Yes, intellectual freedom is an issue here. First, in my experience, many online courses (especially intro courses) are taught by adjuncts who don't have intellectual freedom-- the term-to-term "contract," the lack of access to materials and technology, the actual discouragement of learning more or getting another degree or going to conferences (all of which could make this teacher too expensive <G>). Often they are presented with a completely designed course and no alterations are allowed. This is a sad reality. A friend of mine said, "I think my department would like my only interaction with students to be grading their assignments... they want me to be a grading robot."
That's the extreme (but quite common) of "consistency," and probably no professor with tenure and a bit of power would allow that. Power does come into the equation, I think... and in the ever-growing conflict between faculty and administration, "consistency" is a powerful weapon for the administration, as it's so much cheaper and more standardizable and more assessible.
But avoiding that extreme of the "robot could teach this", I can see a list of where consistency would be really useful. Burgess, Barth, & Mercereau (2008) discuss the usefulness of a "template" with consistent design elements: "Student satisfaction results from a logical, consistent course design that allows them to focus on course content and interact with their instructor."
1. Logo or banner that reassures the student that this is indeed the right class/school. That familiarity is important for making the student comfortable, and the "branding" I think can subtly increase the value of this course or material by linking it to the greater collection of good stuff that is the university or department.
2. Consistency of material placement, so that students know where to find the assignments and where to find the grades and where to find the lectures. Why have students without much time waste their classroom time searching for that elusive Lecture 4?
3. Consistency of interaction possibilities. A student who knows there's always a conference set up for questions will be more likely to ask a question.
4. Modes of delivery-- I don't like "multimedia for multimedia's sake," but if the instructor/designer knows there is the opportunity and expectation of something beyond text, he/she is more likely to start looking for ways to incorporate that or aspects of knowledge that would be better conveyed by some multimedia.
5. With text-- still and probably always a primary "delivery mode"-- a consistent standard font will train students to expect something different when a different font or color are used. The consistency can set up the mental equation that "different=important" which can help students focus on new material or better grasp complex material.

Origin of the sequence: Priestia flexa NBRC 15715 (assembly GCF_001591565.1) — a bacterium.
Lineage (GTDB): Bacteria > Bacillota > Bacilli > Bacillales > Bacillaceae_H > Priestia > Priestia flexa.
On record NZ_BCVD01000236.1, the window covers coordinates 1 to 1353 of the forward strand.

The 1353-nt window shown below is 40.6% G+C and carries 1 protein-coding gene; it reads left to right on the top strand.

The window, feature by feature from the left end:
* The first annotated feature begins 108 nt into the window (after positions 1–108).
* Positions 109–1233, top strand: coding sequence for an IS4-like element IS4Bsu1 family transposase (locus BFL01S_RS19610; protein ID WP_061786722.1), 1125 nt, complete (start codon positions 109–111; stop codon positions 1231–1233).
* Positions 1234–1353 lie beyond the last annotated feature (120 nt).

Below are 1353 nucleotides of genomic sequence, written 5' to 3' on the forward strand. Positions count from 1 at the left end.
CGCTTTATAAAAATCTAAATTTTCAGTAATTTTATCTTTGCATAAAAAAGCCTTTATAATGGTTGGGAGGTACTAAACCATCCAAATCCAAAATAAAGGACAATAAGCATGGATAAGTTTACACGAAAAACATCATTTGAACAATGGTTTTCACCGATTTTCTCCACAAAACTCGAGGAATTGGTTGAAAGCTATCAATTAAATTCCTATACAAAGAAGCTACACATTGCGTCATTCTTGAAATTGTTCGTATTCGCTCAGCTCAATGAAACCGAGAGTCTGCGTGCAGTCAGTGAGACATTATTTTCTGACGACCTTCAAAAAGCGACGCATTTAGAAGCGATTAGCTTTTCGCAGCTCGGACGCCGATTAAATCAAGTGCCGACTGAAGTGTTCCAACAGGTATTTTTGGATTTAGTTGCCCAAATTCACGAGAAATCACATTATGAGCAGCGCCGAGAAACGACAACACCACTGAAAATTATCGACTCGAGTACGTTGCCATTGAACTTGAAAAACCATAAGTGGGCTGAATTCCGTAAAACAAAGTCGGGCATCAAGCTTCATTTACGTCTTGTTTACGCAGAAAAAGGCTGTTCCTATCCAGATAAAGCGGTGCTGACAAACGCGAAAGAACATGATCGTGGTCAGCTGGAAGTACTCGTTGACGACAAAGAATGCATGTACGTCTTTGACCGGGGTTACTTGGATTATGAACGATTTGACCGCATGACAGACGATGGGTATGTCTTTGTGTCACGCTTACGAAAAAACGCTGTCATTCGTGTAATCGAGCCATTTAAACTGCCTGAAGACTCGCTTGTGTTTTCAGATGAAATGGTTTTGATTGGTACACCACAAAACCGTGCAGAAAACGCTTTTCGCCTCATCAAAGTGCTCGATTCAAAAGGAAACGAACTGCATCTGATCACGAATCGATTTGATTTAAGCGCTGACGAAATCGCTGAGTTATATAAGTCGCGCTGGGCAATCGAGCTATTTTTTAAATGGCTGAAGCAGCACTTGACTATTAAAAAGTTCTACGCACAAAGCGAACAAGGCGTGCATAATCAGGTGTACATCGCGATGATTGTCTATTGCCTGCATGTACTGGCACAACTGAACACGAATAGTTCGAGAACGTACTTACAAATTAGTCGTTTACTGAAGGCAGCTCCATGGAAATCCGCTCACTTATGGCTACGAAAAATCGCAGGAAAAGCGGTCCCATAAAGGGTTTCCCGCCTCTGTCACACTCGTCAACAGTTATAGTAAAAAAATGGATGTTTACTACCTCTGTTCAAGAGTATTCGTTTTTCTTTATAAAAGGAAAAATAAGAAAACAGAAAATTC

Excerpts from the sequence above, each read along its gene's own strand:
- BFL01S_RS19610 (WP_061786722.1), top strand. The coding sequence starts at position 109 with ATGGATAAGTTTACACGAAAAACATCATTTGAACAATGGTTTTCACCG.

I keep seeing in the design lit "consistency of length," but I find that actually can restrict not just the length but the depth. This isn't a bumper sticker or tweet, it's the analysis of a complicated problem, or of a poem, and can serve as a model of how to analyze, read closely, think deeply, determine cause and effect, etc. This is not the place to require consistency, I think, though encouragement can be made to present material more cogently, maybe. But the point is to present complex material more clearly, not simplify the material so it can be presented consistently. So while I can see the advantage of breaking up complicated material into smaller parts, I think it really would interfere on a number of levels to have some requirement that, say, I have three paragraphs and 12 lines to teach thesis statements.
I have found it quite helpful though to require (of myself) a sort of consistent "mood" approach-- that is, affirmative and positive. That has really informed several aspects of creation of course material, from design (starting with easy first and progressing to more difficult, so that the student "succeeds" early on), to language, always positive (not "Avoid these bad things," but rather "try these good things"), and especially to the encouragement of experimentation-- helping the student feel free to try things and not feel like a failure if some attempts don't turn out to be effective. I'd like to work in collaboration to this, like suggesting that other students chip in with suggestions for revision of this or other ways of experimenting. I'm not sure this is "consistency," but I do want that consistent tone of encouragement and experimentation. That feels like a way of empowering the student to try things out.
I guess I like "consistency" when it adds to the student's immediate sense of familiarity and ability-- "I can do this." Inconsistency in all aspects can lead to that "overwhelm," where the student starts out feeling powerless. Consistency in certain aspects in contrast can overcome the overwhelm, and help students start out feeling capable. But I think maybe the deeper they get into the course, the more we should let complexity and individuation be important, as they'll now be feeling more able to understand.
Burgess, V., Barth, K., Mersereau, C. (2008). Quality Online Instruction – A Template for Consistent and Effective Online Course Design. Retrieved from http://sloanconsortium.org/effective_practices/quality-online-instruction-%E2%80%93-template-consistent-and-effective-online-course-des